There is a silver lining for expelled students to be readmitted to UoN to complete their studies as reported by the Standard. This will only apply to students who have served at least one year of expulsion, shown remorse, and demonstrated a change of character. The pardon advisory committee (PAC) has set guidelines that will see these students appealing to the chair of the senate, and the committee will recommend a free or conditional pardon to an expelled student. They can also propose postponement punishment of a student, either for a specified or indefinite period, or substitute a less server form of punishment. To be eligible to file a pardon petition the student:
- must demonstrate they have exhausted all internal administrative mechanisms;
- must exhausted all administrative and legal mechanisms in place at the university on violation of the Code of conduct;
- must have been accused of an offense and the process of conviction already completed;
- must be required to state specific reasons for which pardon is sought and attach any relevant documentary evidence that indicates how a pardon will help them accomplish student life.
However, students facing criminal cases in court are exempted from this pardon.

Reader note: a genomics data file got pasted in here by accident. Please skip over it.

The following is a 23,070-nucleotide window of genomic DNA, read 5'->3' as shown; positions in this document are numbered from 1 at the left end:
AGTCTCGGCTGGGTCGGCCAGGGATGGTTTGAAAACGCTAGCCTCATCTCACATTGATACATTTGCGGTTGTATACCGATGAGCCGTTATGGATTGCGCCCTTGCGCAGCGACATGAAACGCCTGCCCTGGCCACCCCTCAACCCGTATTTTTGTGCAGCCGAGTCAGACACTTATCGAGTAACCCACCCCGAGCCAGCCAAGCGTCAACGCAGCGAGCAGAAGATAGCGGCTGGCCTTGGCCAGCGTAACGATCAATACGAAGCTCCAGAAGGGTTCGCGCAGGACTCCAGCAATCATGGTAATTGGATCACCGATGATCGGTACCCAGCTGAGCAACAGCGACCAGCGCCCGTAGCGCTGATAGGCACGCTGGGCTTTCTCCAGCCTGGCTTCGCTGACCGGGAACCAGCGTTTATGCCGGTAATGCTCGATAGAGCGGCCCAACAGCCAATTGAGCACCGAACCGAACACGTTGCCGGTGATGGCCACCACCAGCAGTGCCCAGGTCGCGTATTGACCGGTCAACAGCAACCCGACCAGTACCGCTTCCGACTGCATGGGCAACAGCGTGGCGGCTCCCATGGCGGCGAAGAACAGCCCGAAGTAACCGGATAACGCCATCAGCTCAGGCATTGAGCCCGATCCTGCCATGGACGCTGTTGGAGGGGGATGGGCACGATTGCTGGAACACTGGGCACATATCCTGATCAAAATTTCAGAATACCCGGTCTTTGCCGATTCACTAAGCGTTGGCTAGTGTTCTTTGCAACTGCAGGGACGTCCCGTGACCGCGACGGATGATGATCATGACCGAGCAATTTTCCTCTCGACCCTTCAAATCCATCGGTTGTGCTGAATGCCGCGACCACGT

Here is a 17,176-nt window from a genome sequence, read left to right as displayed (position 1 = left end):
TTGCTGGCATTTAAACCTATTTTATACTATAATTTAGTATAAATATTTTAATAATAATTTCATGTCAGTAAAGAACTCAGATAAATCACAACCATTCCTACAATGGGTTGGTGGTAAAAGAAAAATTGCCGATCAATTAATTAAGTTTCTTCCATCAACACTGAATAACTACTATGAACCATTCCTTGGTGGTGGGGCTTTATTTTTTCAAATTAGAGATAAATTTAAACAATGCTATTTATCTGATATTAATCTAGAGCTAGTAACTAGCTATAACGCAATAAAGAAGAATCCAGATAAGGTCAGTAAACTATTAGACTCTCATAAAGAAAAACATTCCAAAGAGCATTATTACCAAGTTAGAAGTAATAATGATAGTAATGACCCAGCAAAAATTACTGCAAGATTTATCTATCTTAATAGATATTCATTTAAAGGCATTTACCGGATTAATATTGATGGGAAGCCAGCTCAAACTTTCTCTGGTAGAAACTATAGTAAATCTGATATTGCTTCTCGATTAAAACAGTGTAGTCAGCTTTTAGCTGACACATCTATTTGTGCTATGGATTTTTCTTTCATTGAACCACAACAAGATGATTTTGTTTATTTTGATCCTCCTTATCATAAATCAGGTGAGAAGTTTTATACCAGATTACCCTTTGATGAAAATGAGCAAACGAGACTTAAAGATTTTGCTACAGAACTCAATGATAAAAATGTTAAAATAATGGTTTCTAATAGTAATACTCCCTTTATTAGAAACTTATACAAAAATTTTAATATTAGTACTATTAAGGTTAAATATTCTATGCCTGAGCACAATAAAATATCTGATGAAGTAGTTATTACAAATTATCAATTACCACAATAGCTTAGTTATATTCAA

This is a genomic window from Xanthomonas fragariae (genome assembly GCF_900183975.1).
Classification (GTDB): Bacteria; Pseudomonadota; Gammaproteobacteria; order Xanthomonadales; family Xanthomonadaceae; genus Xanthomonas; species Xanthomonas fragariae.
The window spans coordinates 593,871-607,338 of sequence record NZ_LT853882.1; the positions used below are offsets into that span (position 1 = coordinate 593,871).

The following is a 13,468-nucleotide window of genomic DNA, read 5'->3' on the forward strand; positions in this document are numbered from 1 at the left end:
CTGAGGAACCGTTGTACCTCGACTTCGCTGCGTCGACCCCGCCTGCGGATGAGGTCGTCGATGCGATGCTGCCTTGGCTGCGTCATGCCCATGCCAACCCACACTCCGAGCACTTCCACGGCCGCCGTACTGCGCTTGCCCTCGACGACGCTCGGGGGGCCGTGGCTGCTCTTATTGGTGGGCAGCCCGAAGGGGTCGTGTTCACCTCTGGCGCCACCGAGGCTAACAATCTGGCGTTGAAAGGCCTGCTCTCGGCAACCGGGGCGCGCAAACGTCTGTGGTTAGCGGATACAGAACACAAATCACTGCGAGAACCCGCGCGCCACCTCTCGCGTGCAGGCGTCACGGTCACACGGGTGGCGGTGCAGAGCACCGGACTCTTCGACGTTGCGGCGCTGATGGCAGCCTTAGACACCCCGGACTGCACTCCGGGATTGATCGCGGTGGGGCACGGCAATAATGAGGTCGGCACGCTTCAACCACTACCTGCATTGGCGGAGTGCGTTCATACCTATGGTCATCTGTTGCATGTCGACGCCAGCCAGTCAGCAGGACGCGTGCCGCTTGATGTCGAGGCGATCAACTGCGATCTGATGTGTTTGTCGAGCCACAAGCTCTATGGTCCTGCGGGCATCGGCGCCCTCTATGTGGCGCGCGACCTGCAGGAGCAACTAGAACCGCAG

The PAC guidelines state that the committee’s verdict is final with no appeal against their decision. The committee will review all the petitions presented and determine the students’ worthiness for relief. Written views of the victims of the violation will also be taken into account during the pardoning process.
VC Prof. Kiama said that the special committee sittings are soon rolling out with starting point being cases filtration and hearing them and this is part of this wider reform agenda for the University. “It is, therefore, the responsibility of the university and its governance organs to pardon as part of its integral social, economic, and cultural policies on expelled students,” said Kiama after making reference to some of the country’s leaders once students were expelled for various mistakes but after reforming their character excelled in their studies becoming the best brains in our country.
“We cannot punish them forever. If we fail to give them (students) a chance then we will kill their aspirations and hopes of the communities they come from,” he concluded.